“Yeah, it was important. There’s three teams, I think Claude mentioned they lost collectively six games at home between three teams,” Krug said. “So for us, we know it’s going to be tough getting points in there, and we wanted to finish our little homestand on a high note.”
|Fun while it lasted: Niklas Svedberg solid in first NHL start before return to Providence||01.02.14 at 11:49 pm ET|
It’s been a roller-coaster ride over the last few weeks for Bruins goaltender Niklas Svedberg.
After posting a 50-13-5 record in 70 games for Providence over the last two seasons and capturing the 2012-13 Aldege “Baz” Bastien Memorial Award as the AHL’s top goaltender, Svedberg was finally called up to the Bruins on Dec. 27 and was expected to start in net for the Black and Gold on Dec. 29 against the Senators.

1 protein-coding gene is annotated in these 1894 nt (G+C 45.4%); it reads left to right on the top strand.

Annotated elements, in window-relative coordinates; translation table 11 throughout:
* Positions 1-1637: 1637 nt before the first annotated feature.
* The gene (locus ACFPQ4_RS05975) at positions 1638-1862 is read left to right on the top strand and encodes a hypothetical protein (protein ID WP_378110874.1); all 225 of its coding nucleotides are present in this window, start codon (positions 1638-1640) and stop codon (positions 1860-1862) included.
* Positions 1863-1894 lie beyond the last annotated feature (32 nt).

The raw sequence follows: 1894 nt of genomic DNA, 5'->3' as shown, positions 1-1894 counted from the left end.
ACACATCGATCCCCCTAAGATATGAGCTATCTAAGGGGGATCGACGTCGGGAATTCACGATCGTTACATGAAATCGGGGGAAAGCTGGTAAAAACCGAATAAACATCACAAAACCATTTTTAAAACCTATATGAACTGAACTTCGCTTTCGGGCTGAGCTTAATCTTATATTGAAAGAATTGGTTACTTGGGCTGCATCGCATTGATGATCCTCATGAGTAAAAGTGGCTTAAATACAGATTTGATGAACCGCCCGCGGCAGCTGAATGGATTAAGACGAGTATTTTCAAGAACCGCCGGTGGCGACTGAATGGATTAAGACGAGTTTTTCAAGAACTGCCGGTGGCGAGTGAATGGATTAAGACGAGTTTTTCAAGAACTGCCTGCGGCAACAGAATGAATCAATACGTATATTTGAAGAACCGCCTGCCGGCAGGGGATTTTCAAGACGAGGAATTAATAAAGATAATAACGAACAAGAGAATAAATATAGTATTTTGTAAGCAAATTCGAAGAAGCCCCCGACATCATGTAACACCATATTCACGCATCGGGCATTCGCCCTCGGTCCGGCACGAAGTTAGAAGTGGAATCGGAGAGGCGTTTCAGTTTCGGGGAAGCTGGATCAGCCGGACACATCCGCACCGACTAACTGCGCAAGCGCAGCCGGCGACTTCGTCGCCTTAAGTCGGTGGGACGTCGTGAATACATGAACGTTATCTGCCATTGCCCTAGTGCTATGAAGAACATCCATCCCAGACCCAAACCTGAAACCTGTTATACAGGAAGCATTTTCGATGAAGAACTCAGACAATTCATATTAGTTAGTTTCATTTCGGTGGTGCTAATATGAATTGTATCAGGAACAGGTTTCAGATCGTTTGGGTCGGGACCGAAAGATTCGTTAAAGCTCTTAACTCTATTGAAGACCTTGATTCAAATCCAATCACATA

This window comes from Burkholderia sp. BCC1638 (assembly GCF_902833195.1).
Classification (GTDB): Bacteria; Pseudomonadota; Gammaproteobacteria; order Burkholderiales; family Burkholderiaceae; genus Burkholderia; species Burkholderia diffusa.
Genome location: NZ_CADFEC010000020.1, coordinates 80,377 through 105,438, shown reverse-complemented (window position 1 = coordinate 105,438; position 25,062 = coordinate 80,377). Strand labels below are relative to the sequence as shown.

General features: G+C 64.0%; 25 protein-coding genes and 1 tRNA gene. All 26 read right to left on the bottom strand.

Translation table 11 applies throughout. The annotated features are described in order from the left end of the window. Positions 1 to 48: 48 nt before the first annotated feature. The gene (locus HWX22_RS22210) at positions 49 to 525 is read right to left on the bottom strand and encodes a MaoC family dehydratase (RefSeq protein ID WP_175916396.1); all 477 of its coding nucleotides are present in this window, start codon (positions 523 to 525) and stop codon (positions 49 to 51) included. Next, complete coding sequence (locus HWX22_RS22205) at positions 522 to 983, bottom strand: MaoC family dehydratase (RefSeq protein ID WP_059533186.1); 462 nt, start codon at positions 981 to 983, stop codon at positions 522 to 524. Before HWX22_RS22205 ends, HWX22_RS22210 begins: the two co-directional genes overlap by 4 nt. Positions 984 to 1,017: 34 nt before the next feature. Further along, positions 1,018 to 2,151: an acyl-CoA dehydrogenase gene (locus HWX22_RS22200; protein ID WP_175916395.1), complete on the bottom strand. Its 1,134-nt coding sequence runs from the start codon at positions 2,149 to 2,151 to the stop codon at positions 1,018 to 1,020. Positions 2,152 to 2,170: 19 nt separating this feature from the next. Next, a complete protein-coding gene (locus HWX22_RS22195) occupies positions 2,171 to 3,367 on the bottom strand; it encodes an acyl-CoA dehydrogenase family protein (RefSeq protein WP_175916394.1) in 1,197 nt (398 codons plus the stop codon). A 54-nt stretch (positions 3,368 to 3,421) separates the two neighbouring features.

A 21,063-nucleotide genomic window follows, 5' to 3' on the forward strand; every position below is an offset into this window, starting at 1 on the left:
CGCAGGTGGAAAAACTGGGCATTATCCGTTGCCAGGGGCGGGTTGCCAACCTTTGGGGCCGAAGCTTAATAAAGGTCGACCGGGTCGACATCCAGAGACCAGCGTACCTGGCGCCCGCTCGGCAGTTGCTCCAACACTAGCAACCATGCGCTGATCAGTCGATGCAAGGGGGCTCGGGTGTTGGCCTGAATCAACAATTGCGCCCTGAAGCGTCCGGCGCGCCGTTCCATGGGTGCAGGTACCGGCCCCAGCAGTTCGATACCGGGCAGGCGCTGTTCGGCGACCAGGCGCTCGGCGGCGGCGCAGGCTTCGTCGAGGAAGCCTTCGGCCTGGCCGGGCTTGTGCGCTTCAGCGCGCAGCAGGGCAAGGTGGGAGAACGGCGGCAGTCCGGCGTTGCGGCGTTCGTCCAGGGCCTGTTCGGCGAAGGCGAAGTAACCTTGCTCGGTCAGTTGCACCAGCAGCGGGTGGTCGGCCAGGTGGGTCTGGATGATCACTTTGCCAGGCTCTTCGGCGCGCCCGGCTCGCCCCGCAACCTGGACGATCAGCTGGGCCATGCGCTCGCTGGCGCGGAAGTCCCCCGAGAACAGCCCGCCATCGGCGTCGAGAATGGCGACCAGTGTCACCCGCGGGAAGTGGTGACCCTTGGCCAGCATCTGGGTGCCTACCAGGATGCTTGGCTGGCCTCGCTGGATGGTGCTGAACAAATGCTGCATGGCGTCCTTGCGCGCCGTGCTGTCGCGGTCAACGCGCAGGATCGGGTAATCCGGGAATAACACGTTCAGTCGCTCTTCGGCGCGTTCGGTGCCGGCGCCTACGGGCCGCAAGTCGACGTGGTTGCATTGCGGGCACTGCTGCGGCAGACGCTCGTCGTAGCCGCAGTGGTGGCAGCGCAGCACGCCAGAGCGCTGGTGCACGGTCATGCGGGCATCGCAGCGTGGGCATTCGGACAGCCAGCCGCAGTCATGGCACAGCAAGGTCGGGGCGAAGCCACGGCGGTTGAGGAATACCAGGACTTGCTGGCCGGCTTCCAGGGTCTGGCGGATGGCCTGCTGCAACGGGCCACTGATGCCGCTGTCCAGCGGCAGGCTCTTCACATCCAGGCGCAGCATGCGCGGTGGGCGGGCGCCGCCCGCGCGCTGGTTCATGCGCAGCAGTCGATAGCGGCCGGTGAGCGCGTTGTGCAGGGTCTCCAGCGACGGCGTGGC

However, Svedberg’s tenure with Boston was short lived, as the Bruins had to send the 24-year-old netminder back down to Providence on Dec. 28 after a knee injury to defenseman Dennis Seidenberg forced the team to recall defenseman Zach Trotman on an emergency basis.
“That’s how it works,” Svedberg said earlier Thursday. “You just move on and go back to Providence, play there and wait to get another chance.”
Svedberg would get his chance five days later, as the Bruins once again called him up on Thursday morning before announcing that he would get the start in net against the Predators later that night.
Playing in his first NHL game, Svedberg was impressive between the pipes, turning aside 33 of 35 shots on the way to a 3-2 overtime victory for the Bruins.
“I’m real happy with this win,” Svedberg said. “It’s just one game, but it’s real fun to get a win in a close game.”
Despite a solid first period that saw the Swedish goaltender hold Nashville scoreless over the first 20 minutes, the Predators finally were able to get on the board with 1:56 remaining in the second stanza, as Viktor Stalberg scored off a rebound shot from Mike Fisher to give Nashville a 1-0 lead.